Sometimes whe you have a big success, like Nintendo had with NES, it’s difficult to prove once again to be the best. But Nintendo did it and in 1992, exactly today April 11th, Europe saw for the first time the brand new japanese 16-bit console, an item that made history as one of the best ever released and capable to run some of the best games of the 90s.
The story in a nutshell
In the late 80s, Nintendo was synonim of video games console. The NES, its most famous specimen back then, was a tremendous success and sold more than 60 millions of units. However toward the end of the decade, other brands started to take the measures to Nintendo phenomenon and to develop their firsts 16-bit consoles: the forerunner in this case was NEC that released in 1987 the PC-Engine. The console sold rather well in Japan and was later exported in Europe and Americia and re-branded TurboGrafx-16. After NEC the biggest Nintendo rival, SEGA, developed and released in 1988 the Sega Mega Drive that hit the american market the year after under the name of Genesis. All of these consoles, more capable that the old fashionable but less powerful NES was stealing precious shares of market to Nintendo so the Japanese firm decided to update their range and in 1990 they released their first 16-bit home console, named Super Ninendo Entertraiment System or SNES, the natural evolution of NES.
The console, known in Japan as Super Famicom (being Famicom the original NES name in Japan) was sold in two different “shapes”: the “curvy” for the japanese and european market and the “rectangular” (and in my honest opinion less beautiful) for the american market.
With the release of SNES, officially began the second act of the consoles war against SEGA, that ended up with a victory of Nintendo in the battle between NES and Master System.
The SNES proved to be a huge success from the very beginning since the first 300000 units prepared for the launch were sold in a few hours. In Japan the console impose itself over the others (namely old NESs and PC-Engines) but Nintendo had a bit more difficulties in America where SEGA got a trusted community who already bought the Genesis. However, the Big N catched up its rival company and outclassed it in 1993 becoming the reference point in gaming world among the 16-bit home consoles.
The SNES was first Nintendo 16-bit system and supported a Ricoh 5A22 Microprocessor, based on a version of WDC 65C816 used in the Apple IIGS
As usual for most of Nintendo consoles, the SNES run with cartridges, more compact than the NES ones but a bit bigger that what N64 cartridges will be. The cartridges were different in America and in Europe and not because of the regional lock (in Japan, an NTSC region, the cartridges were the same as in Europe): following the lines and shapes of the consoles, in America the carts were slightly larger and more squared that the rounded european ones.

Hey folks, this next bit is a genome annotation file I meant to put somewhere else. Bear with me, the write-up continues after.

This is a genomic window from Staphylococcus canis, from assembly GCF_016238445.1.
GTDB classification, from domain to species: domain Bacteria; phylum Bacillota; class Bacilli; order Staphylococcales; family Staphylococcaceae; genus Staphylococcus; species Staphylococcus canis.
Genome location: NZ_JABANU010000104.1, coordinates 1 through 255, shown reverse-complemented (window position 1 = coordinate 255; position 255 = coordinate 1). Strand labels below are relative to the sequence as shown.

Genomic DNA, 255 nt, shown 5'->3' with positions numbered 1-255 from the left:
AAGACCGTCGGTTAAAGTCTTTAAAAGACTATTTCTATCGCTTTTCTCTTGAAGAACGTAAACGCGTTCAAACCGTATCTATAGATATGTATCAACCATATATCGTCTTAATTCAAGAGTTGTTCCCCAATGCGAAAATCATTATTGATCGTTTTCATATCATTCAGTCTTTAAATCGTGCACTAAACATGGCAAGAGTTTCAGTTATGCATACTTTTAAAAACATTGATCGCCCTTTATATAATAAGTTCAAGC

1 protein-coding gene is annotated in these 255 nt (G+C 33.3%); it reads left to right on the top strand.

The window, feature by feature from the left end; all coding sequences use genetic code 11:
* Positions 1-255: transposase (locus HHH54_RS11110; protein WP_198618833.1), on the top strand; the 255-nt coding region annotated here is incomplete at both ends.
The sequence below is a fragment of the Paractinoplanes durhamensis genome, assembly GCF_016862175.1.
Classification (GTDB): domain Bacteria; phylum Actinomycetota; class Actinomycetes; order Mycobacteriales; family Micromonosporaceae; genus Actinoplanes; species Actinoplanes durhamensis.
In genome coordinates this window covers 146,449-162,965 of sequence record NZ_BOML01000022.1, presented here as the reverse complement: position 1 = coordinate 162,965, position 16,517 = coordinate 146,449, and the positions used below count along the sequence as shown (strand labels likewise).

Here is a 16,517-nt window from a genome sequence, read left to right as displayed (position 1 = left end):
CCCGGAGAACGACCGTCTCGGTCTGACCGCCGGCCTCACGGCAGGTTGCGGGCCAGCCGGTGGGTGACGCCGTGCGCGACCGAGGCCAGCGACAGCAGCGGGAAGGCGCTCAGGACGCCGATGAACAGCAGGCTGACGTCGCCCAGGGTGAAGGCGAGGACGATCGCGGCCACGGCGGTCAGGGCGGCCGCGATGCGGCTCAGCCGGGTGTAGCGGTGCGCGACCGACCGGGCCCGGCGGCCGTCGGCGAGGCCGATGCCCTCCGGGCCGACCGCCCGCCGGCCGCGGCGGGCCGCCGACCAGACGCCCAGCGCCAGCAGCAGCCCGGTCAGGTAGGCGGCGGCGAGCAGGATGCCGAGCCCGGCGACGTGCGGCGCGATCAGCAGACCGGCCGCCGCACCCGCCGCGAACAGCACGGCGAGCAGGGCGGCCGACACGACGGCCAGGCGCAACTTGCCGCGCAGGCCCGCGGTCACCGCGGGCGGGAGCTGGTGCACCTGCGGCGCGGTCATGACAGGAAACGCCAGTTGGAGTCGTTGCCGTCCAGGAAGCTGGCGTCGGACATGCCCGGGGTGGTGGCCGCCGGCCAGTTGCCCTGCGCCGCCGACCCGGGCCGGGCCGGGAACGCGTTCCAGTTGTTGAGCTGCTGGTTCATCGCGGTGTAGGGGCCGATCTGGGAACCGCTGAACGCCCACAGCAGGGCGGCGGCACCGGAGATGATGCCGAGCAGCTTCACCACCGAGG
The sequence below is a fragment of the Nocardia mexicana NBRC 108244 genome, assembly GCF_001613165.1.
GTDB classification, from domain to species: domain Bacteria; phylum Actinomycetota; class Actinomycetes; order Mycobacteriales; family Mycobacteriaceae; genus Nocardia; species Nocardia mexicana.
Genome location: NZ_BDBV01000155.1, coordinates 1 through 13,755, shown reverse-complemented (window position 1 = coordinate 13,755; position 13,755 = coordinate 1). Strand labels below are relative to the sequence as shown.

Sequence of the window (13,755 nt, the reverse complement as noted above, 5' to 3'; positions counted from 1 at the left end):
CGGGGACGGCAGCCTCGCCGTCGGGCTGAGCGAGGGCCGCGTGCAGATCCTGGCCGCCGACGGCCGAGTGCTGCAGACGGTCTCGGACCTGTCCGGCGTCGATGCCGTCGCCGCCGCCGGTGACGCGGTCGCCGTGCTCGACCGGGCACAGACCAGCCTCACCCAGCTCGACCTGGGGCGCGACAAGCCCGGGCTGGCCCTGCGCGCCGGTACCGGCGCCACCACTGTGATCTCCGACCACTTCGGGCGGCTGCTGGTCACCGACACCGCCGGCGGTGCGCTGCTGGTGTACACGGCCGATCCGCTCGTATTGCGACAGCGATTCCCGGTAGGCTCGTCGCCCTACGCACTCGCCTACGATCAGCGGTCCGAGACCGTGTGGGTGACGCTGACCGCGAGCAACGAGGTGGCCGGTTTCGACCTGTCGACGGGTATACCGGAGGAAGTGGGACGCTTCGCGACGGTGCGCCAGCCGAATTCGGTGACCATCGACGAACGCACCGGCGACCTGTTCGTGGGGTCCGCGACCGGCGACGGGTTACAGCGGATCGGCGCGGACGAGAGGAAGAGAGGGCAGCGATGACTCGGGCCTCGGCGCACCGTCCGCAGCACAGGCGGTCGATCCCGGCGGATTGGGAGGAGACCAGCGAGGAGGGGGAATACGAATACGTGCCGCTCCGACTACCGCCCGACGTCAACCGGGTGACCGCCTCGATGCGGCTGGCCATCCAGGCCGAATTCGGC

The “dogbone”, how it was renamed the SNES controller, is claimed to be one of the best, if not the best controller ever made. Nintendo decided to soften the angular design of NES and, while keeping the same philosophy (D-pad on the left and buttons on the right) produced a more ergonomic controller and added two more buttons tilting them of 45° in a shape that will be as a father for the well known PS controller.
The dogbone came in two different variants: the euro-japanese with coloured buttons that recalls one of the SNES logos and the american, with the buttons in a different shade of violet (and again I still prefer the european one).
But the dogbone wasn’t the only peripheral for the system. Nintendo developed and released controllers such as the Super Scope (a version of NES Zapper filled with steroids), the SNES Mouse, used mainly for Mario Paint, the Multilap to connect up to four controllers at the same time and the oddest of them all the BatterUP, a baseball bat-shaped controller.
The SNES GPU consisted of two coprocessors, Ricoh 5C77 (PPU1) and Ricoh 5C78 with the possibility to render up to the huge number of 128 sprite at the same time (32 per line) with a maximum resolution of 64×64 pixels.
A total of 32.768 colors are available in total and 256 of them can be displayed at the same time. The screen resolution is 256×224 / 256×239 / 512×224 / 512×239 pixels (progressive scan) or 512×448 / 512×478 pixels (interlaced scan).
Technical data apart what we all fondly remember about the SNES were the great capabilities, the colourful sprites and the innovations in terms of graphics.
The most important example was Donkey Kong Country, released in 1994 when the first 32-bit consoles were starting to become popular (3DO, Atari Jaguar, Sega Saturn and PlayStation were all on market in December 1994, even if in their embrional phase). In 45 days in 1994, during the Christmas holidays the game sold more that 6 million of units making it the fast selling games of all all times and launched a clear message to the competitors: Nintendo was still the ones to beat. Eventually DK Country became 1994 best selling game considering all platforms.
A lot of enhancement chips were developed for the SNES, especially Super-FX, used for the animations in Star Fox, CX4, for Megaman X2 and Megaman X3 and SA1, used for a lot og games among which Kirby ‘s Dream Land 3 and Super Mario RPG: The Legend of the Seven Stars.